Guilt and Shame
People tend to think of guilt and shame as enemies in the emotional spectrum, but the fact is they’re just emotions. They come and go, dependent on what happened but also whether or not you’ve eaten, slept well, and/or are gassy. Some of them make sense in context and some of them don’t. Giving yourself a chance to step back and just notice what you’re feeling with those two will give you the difference. It was heartbreaking enough to hear about what happened but when I met the cast, it was like going to a wake. There was a lot of self-blaming, a lot of people who felt they should have done better, should have known, and a whopping helping of sadness. I wasn’t even involved until after the occurrence, yet I still felt like it was my fault too.
Guilt and shame are givens, but it’s important to know that those are feelings and--provided that your mental state is relatively healthy--the nature of those feelings is temporary and we don’t need to act against ourselves on them. It’s true that we can all be doing more to prevent situations like these and it’s also true that we do the best we can. An adjustment in behavior on the part of those in charge, a thorough examination of preventative policies in place, and a restoration of justice should be fostered. But what’s beating yourself up backstage going to give you and how will it ensure that this doesn’t happen again? Much like abusing substances during a vulnerable time, leaning hard into guilt and shame can be just as damaging. Navigate wisely.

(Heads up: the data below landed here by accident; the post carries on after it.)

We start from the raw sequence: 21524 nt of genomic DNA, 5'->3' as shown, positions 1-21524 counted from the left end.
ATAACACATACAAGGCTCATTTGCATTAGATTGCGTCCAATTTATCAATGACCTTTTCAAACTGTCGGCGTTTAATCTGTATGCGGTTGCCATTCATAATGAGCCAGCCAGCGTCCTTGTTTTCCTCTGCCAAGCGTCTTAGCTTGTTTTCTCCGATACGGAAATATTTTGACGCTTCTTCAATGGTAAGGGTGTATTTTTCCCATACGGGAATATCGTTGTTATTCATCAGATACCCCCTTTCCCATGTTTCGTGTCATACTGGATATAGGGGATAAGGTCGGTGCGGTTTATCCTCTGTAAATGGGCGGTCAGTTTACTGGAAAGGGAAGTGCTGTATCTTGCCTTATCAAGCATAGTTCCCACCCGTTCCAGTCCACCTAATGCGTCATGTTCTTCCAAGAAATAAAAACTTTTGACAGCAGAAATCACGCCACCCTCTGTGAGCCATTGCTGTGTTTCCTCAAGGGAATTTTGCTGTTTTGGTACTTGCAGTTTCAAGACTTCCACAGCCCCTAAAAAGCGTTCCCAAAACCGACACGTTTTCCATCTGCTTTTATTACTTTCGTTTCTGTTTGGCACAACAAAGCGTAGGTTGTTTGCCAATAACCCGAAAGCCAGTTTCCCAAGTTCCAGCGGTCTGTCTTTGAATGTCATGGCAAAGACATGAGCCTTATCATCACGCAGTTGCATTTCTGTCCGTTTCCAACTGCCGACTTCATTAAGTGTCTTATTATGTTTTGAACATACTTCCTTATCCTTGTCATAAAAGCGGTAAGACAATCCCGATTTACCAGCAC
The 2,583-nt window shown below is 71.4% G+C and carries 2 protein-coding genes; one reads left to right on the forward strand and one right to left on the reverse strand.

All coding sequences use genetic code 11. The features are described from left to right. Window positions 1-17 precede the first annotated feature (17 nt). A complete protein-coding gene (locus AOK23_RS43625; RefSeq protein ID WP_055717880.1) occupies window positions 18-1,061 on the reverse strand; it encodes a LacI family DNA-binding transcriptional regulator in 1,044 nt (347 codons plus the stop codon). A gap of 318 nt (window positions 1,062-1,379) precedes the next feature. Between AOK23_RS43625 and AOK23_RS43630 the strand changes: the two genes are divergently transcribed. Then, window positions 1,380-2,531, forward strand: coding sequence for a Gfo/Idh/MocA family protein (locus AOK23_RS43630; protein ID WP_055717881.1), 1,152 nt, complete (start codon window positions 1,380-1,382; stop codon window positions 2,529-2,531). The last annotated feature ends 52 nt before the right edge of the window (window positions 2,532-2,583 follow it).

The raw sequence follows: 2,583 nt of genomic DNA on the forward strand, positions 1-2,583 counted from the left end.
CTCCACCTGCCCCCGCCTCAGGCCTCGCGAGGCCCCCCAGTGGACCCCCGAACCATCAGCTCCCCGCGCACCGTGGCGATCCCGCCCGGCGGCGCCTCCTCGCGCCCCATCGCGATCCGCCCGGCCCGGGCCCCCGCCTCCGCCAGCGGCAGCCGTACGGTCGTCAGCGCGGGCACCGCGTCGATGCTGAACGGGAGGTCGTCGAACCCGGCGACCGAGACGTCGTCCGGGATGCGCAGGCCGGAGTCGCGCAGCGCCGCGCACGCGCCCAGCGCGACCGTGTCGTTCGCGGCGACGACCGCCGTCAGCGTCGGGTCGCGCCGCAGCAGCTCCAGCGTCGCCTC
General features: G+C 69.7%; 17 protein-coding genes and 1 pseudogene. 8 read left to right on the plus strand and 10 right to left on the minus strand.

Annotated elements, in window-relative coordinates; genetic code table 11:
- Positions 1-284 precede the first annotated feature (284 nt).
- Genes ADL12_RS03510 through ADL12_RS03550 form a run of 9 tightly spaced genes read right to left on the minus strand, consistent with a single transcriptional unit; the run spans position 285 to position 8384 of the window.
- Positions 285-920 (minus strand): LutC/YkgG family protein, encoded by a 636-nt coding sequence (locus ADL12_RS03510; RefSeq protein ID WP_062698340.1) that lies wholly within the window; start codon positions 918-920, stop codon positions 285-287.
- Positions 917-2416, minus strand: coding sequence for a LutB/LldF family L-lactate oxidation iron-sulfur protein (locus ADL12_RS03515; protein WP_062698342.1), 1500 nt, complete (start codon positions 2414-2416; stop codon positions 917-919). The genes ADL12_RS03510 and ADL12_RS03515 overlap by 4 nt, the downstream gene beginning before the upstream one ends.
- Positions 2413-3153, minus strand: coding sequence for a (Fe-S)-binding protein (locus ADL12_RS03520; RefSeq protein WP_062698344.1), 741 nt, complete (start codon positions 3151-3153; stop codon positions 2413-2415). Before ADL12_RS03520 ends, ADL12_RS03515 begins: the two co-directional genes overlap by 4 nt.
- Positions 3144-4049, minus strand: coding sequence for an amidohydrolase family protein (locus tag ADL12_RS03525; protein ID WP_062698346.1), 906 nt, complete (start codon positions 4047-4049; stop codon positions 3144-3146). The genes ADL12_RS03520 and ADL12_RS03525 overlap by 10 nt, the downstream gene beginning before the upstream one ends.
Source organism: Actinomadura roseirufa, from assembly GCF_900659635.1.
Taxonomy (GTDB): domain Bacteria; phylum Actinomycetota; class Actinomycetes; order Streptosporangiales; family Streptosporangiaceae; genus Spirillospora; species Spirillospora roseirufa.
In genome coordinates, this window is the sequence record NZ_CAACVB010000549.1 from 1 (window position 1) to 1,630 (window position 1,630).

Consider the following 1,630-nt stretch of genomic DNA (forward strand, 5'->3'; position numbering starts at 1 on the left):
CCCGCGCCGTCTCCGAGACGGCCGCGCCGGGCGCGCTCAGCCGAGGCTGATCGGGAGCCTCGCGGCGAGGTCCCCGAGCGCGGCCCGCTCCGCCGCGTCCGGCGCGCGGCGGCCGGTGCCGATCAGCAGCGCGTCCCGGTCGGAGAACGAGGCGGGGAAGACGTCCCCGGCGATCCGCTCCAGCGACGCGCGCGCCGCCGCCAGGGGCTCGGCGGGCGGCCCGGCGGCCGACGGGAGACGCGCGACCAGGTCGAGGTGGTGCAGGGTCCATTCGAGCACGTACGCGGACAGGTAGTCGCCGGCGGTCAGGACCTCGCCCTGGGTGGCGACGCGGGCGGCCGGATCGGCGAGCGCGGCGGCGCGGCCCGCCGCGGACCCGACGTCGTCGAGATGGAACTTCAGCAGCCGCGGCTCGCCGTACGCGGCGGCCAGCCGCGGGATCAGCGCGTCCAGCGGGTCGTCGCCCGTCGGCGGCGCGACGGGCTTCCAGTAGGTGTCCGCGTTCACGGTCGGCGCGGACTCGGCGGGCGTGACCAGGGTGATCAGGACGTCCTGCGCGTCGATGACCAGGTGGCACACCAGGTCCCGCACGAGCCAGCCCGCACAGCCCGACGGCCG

Don’t Forget Love
Love and generosity both in feeling it within yourself and expressing it with others will save you during this time. I loved that show. I love my friends. I love who I’ve become after all the horrible things I’ve seen. I was annoyed to filled with rage that in addition to catching up with a whole show and being there for my friends, I had to do extra work to remind myself of these facts during the time. But working to do so, especially with the panoply of heavier emotions, was only to my advantage. Love made me say yes to doing this in the first place. Love got that show done and kept the lights on for that theater.
When loss happens, we tend to focus so much on loss that we only see loss. But in order to recover we need to believe in our own abundance. You need to remind yourself that what you bring to the space, even when someone violates it, is needed. There are many ways to connect with the love you have. I usually close my eyes and take time to try and call up all the love I’ve ever felt. Every hug, gentle consensual touch, the vibration of every laugh on my skin, the smell of people who love me. I hold myself there for as long as I can because that is undeniably the real wealth of every single one of us. And while we give and receive it, that is something that can never be taken. Trust and believe that your love is abundant and while it ain’t the whole answer, it must be part of the response.
In addition to what I’ve mentioned, if you have the resources to seek counseling or group sharing spaces, I recommend that as well. In closing: Sexual violence is everywhere and once you experience it as witness or victim, nothing will ever be the same. But the despair we feel at this is not the totality of the truth. “Never the same” by it’s design can’t be an absolute of “less than”, “worse off,” or “broken beyond repair”. Life is change and anyone who tells you any different is selling something. The excellent part about change being constant is that when something like this happens, we can heal and become stronger than we imagined. For more resources, please visit RAINN.ORG.